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Contemporary Trends in Cesarean Delivery Rates and IndicationsFunding None.
Objective This study aimed to describe cesarean delivery rates and indications at a single center in order to assess the impact of the guidelines published by the American College of Obstetricians and Gynecologists and the Society for Maternal-Fetal Medicine on trends in labor management.
Study Design This is a retrospective cohort study of patients ≥23 weeks' gestation delivering at a single tertiary care referral center from 2013 to 2018. Demographic characteristics, mode of delivery, and main indication for cesarean delivery were ascertained by individual chart review. Cesarean delivery indications (mutually exclusive) were the following: repeat cesarean delivery, nonreassuring fetal status, malpresentation, maternal indications (e.g., placenta previa or genital herpes simplex virus), failed labor (any stage labor arrest), or other (i.e., fetal anomaly and elective). Polynomial (cubic) regression models were used to model rates of cesarean delivery and indications over time. Subgroup analyses further examined trends in nulliparous women.
Results Of the 24,637 patients delivered during the study period, 24,050 were included in the analysis; 7,835 (32.6%) had a cesarean delivery. The rates of overall cesarean delivery were significantly different over time (p < 0.001), declining to a minimum of 30.9% in 2014 and peaking at 34.6% in 2018. With regard to the overall cesarean delivery indications, there were no significant differences over time. When limited to nulliparous patients, the rates of cesarean delivery were also noted to be significantly different over time (p = 0.02) nadiring at 30% in 2015 from 35.4% in 2013 and then rising up to 33.9% in 2018. As for nulliparous patients, there was no significant difference in primary cesarean delivery indications over time except for nonreassuring fetal status (p = 0.049).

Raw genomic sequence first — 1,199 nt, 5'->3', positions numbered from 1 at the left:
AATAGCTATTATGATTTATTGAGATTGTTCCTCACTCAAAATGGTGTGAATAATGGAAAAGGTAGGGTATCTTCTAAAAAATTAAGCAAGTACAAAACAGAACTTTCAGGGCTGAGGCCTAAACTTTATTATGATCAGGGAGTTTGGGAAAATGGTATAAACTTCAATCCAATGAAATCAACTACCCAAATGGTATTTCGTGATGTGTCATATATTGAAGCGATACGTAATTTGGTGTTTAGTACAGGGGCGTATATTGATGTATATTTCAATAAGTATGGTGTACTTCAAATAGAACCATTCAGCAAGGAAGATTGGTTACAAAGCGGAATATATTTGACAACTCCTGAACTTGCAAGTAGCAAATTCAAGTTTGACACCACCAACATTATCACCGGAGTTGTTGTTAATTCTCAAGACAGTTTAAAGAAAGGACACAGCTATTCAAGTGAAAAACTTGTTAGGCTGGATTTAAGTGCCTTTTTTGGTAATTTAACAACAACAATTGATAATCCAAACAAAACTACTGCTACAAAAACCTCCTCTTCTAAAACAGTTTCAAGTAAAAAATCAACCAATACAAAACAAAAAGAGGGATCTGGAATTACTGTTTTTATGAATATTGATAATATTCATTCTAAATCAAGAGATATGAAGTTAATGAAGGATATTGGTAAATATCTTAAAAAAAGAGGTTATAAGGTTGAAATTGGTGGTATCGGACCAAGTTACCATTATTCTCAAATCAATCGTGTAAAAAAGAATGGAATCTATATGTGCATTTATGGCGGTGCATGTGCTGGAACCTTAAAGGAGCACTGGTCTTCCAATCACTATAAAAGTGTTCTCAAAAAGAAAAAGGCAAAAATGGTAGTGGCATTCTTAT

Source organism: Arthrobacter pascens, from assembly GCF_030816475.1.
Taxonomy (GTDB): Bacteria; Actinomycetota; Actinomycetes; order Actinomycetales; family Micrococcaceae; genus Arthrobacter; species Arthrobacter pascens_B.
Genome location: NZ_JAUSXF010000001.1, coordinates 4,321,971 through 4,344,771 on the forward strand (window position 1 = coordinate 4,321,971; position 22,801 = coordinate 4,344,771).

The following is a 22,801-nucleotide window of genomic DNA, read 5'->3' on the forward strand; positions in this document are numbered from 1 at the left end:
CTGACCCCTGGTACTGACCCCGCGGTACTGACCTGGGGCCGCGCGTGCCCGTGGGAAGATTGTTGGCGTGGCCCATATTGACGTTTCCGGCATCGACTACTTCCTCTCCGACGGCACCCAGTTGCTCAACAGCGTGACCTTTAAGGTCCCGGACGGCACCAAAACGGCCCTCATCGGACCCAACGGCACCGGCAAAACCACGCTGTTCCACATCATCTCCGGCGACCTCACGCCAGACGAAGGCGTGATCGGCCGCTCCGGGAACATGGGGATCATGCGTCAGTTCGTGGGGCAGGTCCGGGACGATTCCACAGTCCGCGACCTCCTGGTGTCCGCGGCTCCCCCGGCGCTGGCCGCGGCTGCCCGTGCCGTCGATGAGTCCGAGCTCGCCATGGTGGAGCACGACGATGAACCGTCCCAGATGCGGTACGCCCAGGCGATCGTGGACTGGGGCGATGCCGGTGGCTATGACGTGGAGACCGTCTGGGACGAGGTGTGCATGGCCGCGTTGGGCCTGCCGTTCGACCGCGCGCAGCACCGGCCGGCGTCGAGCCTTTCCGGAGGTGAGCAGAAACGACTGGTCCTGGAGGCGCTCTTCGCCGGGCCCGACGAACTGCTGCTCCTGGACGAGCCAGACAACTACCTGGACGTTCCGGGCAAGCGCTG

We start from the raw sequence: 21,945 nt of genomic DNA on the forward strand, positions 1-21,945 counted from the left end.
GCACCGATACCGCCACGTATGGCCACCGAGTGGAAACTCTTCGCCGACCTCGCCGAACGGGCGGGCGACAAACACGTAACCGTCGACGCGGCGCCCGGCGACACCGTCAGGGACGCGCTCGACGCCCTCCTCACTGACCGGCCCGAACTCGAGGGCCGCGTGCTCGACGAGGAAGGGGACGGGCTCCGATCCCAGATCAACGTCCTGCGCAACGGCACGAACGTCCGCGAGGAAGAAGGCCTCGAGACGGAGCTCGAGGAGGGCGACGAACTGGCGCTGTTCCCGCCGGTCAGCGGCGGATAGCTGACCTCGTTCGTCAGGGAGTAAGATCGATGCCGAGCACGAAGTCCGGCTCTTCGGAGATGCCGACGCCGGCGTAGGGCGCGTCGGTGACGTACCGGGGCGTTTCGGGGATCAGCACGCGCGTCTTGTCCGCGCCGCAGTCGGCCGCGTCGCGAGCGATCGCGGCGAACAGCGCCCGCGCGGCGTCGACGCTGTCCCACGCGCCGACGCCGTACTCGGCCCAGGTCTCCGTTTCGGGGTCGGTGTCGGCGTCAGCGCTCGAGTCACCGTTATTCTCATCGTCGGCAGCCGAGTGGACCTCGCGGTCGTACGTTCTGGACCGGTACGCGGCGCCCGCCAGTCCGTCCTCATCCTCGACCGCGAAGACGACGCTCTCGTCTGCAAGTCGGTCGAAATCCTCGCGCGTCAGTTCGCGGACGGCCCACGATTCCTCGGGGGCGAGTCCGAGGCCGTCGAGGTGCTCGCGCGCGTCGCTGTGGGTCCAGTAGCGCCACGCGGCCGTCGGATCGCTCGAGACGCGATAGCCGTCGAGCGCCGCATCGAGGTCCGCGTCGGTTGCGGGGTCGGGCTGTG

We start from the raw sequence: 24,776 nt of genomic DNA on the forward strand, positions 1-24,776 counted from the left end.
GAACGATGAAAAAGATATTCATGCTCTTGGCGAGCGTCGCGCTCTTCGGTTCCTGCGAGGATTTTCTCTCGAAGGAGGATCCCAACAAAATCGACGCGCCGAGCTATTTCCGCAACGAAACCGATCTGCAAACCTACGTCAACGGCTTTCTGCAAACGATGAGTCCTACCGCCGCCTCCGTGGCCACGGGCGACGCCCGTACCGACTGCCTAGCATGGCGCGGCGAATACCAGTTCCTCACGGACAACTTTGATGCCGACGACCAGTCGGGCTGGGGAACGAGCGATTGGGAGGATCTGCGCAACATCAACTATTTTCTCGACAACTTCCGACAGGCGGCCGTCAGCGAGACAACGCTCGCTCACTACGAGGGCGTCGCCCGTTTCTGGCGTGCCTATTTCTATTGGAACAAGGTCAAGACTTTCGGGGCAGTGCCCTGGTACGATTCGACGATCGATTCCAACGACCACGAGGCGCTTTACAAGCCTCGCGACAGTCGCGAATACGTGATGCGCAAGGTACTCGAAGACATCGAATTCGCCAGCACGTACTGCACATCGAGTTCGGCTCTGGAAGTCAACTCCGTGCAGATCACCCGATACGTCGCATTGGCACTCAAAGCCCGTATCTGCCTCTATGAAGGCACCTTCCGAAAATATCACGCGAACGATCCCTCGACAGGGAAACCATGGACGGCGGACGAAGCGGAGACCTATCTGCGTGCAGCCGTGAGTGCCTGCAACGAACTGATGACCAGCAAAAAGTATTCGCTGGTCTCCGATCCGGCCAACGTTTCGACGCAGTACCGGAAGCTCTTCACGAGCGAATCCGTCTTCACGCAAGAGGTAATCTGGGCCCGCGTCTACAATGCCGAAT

Conclusion Despite changes in labor management definitions and guidelines encouraging vaginal birth, the rates of overall cesarean delivery did not decrease over time. The indications for delivery, particularly failed labor, repeat cesarean delivery, and malpresentation have not significantly changed over time.
The rates of overall cesarean deliveries did not decrease despite the 2014 published recommendations for the reduction in cesarean deliveries.
There were no significant differences in the indications of cesarean deliveries among nulliparous or multiparous women.
Despite the adoption of strategies to reduce the overall and primary cesarean delivery rates, these trends remain unchanged.
Indications for delivery, particularly failed labor, repeat cesarean delivery, and malpresentation have also not significantly changed over time.
Additional strategies to encourage and increase vaginal delivery rates must be adopted.
Keywordscontemporary trends - primary and repeat cesarean deliveries - external cephalic version - fetal malpresentation - nonreassuring fetal heart tones - labor arrest - trail of labor after cesarean
Data were presented as a virtual poster presentation at the Society for Maternal-Fetal Medicine Annual meeting from January 25–30, 2021, and were published in the supplemental edition of the American Journal of Obstetrics and Gynecology 2021;224(2):S322.
Received: 17 February 2023
Accepted: 19 May 2023
Accepted Manuscript online:
22 May 2023
Article published online:
26 June 2023
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